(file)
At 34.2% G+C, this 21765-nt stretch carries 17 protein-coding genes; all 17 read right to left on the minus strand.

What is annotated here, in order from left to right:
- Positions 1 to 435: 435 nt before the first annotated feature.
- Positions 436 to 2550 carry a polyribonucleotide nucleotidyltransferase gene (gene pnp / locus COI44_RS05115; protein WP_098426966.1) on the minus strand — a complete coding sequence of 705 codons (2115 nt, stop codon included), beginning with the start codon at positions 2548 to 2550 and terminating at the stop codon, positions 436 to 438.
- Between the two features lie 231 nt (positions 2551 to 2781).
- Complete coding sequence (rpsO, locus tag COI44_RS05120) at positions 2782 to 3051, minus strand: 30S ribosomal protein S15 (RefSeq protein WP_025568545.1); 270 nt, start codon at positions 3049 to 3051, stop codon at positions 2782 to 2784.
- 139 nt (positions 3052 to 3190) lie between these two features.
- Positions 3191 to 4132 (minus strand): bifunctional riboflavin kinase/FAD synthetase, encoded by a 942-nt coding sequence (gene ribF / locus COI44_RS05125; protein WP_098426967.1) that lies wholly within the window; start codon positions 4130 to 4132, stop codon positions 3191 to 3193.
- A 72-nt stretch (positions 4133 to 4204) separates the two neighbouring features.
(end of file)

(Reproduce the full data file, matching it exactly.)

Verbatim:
At 34.2% G+C, this 21765-nt stretch carries 17 protein-coding genes; all 17 read right to left on the minus strand.

What is annotated here, in order from left to right:
- Positions 1 to 435: 435 nt before the first annotated feature.
- Positions 436 to 2550 carry a polyribonucleotide nucleotidyltransferase gene (gene pnp / locus COI44_RS05115; protein WP_098426966.1) on the minus strand — a complete coding sequence of 705 codons (2115 nt, stop codon included), beginning with the start codon at positions 2548 to 2550 and terminating at the stop codon, positions 436 to 438.
- Between the two features lie 231 nt (positions 2551 to 2781).
- Complete coding sequence (rpsO, locus tag COI44_RS05120) at positions 2782 to 3051, minus strand: 30S ribosomal protein S15 (RefSeq protein WP_025568545.1); 270 nt, start codon at positions 3049 to 3051, stop codon at positions 2782 to 2784.
- 139 nt (positions 3052 to 3190) lie between these two features.
- Positions 3191 to 4132 (minus strand): bifunctional riboflavin kinase/FAD synthetase, encoded by a 942-nt coding sequence (gene ribF / locus COI44_RS05125; protein WP_098426967.1) that lies wholly within the window; start codon positions 4130 to 4132, stop codon positions 3191 to 3193.
- A 72-nt stretch (positions 4133 to 4204) separates the two neighbouring features.